Choosing the NovaSure procedure
As you likely already know, many women suffering from heavy menstrual bleeding don't speak up. They're either embarrassed about their heavy bleeding, they don't know that AUB is a serious medical condition, or they don't realize there are viable treatment options. But AUB can have a devastating impact. Consider this:
These are just a few of the symptoms of AUB that affect patients' lives. When discussing the NovaSure procedure and GEA, you can reassure them that:
Who may be candidates?
Women who suffer most from the following symptoms of heavy menstrual bleeding may be candidates for the NovaSure procedure:
The procedure is contraindicated for use in:
- A patient who is pregnant or who wants to become pregnant in the future. Pregnancies following ablation can be dangerous for both mother and fetus
- A patient with known or suspected endometrial carcinoma (uterine cancer) or pre-malignant conditions of the endometrium, such as unresolved adenomatous hyperplasia
- A patient with any anatomic condition (e.g., history of previous classical cesarean section or transmural myomectomy) or pathologic condition (e.g., long-term medical therapy) that could lead to weakening of the myometrium
- A patient with active genital or urinary tract infection at the time of the procedure (e.g., cervicitis, vaginitis, endometritis, salpingitis, or cystitis)
- A patient with a intrauterine device (IUD) currently in place
- A patient with a uterine cavity length less than 4 cm. The minimum length of the electrode array is 4 cm. Treatment of a uterine cavity with a length less than 4 cm will result in thermal injury to the endocervical canal.
- A patient with a uterine cavity width less than 2.5 cm, as determined by the WIDTH dial of the disposable device following device deployment
- A patient with active pelvic inflammatory disease
You may also want to review a full list of the risks and benfits with your patient.
Give your patients "The Heavy Period Quiz"
It's not always easy to identify those patients who may be appropriate candidates for endometrial ablation and the NovaSure procedure. Often women consider their heavy bleeding as normal, instead of a serious medical condition. Some are embarrassed to talk about the discomfort and disruption it causes in their lives.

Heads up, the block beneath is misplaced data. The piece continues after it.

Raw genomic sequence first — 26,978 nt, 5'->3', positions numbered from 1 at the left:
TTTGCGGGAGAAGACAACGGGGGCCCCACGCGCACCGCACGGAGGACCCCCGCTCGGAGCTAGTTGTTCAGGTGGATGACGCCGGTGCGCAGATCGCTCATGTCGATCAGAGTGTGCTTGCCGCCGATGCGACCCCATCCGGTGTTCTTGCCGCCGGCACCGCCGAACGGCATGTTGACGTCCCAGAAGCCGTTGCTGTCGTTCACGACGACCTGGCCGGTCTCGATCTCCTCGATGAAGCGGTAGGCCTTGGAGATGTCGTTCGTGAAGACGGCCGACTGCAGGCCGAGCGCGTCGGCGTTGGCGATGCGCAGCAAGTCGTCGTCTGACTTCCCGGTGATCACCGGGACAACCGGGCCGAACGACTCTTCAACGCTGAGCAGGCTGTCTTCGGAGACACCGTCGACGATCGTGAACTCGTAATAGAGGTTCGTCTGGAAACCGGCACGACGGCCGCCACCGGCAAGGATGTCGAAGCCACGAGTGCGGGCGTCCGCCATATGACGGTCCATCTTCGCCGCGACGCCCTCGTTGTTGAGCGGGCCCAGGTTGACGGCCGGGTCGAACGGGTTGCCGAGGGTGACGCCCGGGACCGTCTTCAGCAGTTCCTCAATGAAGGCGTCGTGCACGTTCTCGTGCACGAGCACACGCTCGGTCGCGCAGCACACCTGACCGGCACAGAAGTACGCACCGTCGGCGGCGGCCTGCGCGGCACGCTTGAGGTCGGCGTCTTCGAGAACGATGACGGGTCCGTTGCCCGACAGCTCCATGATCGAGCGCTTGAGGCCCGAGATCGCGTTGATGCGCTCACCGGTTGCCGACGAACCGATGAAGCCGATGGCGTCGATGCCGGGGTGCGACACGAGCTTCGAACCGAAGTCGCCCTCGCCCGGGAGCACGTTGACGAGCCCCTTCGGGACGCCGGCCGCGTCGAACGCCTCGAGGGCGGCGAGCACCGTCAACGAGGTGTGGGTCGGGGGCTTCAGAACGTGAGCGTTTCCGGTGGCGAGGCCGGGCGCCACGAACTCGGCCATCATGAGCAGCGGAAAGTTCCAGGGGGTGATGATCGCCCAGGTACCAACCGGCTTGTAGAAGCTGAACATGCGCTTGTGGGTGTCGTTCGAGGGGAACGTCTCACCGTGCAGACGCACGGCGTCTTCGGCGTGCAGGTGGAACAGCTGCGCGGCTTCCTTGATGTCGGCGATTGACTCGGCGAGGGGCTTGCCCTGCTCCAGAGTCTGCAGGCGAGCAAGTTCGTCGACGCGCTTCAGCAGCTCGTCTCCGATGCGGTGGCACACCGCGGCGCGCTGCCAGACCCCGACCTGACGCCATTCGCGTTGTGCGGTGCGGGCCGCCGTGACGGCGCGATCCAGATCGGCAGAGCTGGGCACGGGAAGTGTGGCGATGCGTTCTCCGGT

Get the conversation started
You could also begin a conversation with patients who you feel may be uncomfortable talking about their symptoms by asking a few of these simple questions:
You may also want to review these questions with your staff to help them identify those patients affected by heavy menstrual bleeding.
Educate your patients about the NovaSure procedure
In addition to extensive after-sales support, along with a highly visible direct-to-patient marketing program, Hologic has developed extensive patient education materials. You can include these in your waiting area or have staff provide them to patients as they are waiting for their appointments. You can also take advantage of our professionally created materials to help generate awareness of your endometrial ablation capabilities.
Simply visit our online Patient Outreach Toolkit and register to order—or download—ready-to-print materials to support your patient education and marketing program. These include:
1. National Women’s Health Resource Center. Survey of women who experience heavy menstrual bleeding. Data on file; 2005. 2. NovaSure Instructions for Use. 3. Cooper J, et al. A randomized, multicenter trial of safety and efficacy of the NovaSure system in the treatment of menorrhagia. J Am Assoc Gynecol Laparosc. 2002; 9:418-428. 4. Labarge, Philippe, et al. Endometrial Ablation in the Management of Abnormal Uterine Bleeding. Journal of Obstetrics and Gynaecology Canada. 2015; 4:362-376. 5. Endometrial Ablation. ACOG Practice Bulletin No. 81. American College of Obstetrics and Gynecology, Obstet Gynecol 2007; 109: 1233-1248.